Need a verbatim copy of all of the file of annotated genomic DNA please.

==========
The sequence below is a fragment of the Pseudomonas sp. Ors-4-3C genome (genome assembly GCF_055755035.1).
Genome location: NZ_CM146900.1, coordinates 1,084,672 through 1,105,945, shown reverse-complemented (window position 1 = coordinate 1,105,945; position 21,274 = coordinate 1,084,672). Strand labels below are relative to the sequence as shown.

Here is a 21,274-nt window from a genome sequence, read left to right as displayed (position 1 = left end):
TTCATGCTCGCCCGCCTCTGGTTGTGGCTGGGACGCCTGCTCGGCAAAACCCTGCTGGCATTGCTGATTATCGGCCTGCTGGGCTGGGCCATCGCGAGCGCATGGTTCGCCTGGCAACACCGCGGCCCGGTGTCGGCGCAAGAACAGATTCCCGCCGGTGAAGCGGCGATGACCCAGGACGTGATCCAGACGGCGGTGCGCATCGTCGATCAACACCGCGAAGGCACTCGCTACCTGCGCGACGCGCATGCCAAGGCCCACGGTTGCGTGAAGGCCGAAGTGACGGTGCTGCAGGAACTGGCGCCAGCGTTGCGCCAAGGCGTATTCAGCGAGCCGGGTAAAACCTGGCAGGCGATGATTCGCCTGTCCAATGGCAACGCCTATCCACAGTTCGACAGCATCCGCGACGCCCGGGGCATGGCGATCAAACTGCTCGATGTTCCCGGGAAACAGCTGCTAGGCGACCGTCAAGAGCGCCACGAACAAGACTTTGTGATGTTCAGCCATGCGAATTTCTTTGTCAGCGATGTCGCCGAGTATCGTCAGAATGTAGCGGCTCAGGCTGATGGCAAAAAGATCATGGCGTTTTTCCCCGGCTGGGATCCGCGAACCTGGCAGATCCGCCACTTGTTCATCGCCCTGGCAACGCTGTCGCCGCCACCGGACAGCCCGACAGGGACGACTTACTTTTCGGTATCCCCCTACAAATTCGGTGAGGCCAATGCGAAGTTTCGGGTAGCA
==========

The sequence below is a fragment of the Pseudomonas sp. Ors-4-3C genome (genome assembly GCF_055755035.1).
Genome location: NZ_CM146900.1, coordinates 1,084,672 through 1,105,945, shown reverse-complemented (window position 1 = coordinate 1,105,945; position 21,274 = coordinate 1,084,672). Strand labels below are relative to the sequence as shown.

Here is a 21,274-nt window from a genome sequence, read left to right as displayed (position 1 = left end):
TTCATGCTCGCCCGCCTCTGGTTGTGGCTGGGACGCCTGCTCGGCAAAACCCTGCTGGCATTGCTGATTATCGGCCTGCTGGGCTGGGCCATCGCGAGCGCATGGTTCGCCTGGCAACACCGCGGCCCGGTGTCGGCGCAAGAACAGATTCCCGCCGGTGAAGCGGCGATGACCCAGGACGTGATCCAGACGGCGGTGCGCATCGTCGATCAACACCGCGAAGGCACTCGCTACCTGCGCGACGCGCATGCCAAGGCCCACGGTTGCGTGAAGGCCGAAGTGACGGTGCTGCAGGAACTGGCGCCAGCGTTGCGCCAAGGCGTATTCAGCGAGCCGGGTAAAACCTGGCAGGCGATGATTCGCCTGTCCAATGGCAACGCCTATCCACAGTTCGACAGCATCCGCGACGCCCGGGGCATGGCGATCAAACTGCTCGATGTTCCCGGGAAACAGCTGCTAGGCGACCGTCAAGAGCGCCACGAACAAGACTTTGTGATGTTCAGCCATGCGAATTTCTTTGTCAGCGATGTCGCCGAGTATCGTCAGAATGTAGCGGCTCAGGCTGATGGCAAAAAGATCATGGCGTTTTTCCCCGGCTGGGATCCGCGAACCTGGCAGATCCGCCACTTGTTCATCGCCCTGGCAACGCTGTCGCCGCCACCGGACAGCCCGACAGGGACGACTTACTTTTCGGTATCCCCCTACAAATTCGGTGAGGCCAATGCGAAGTTTCGGGTAGCA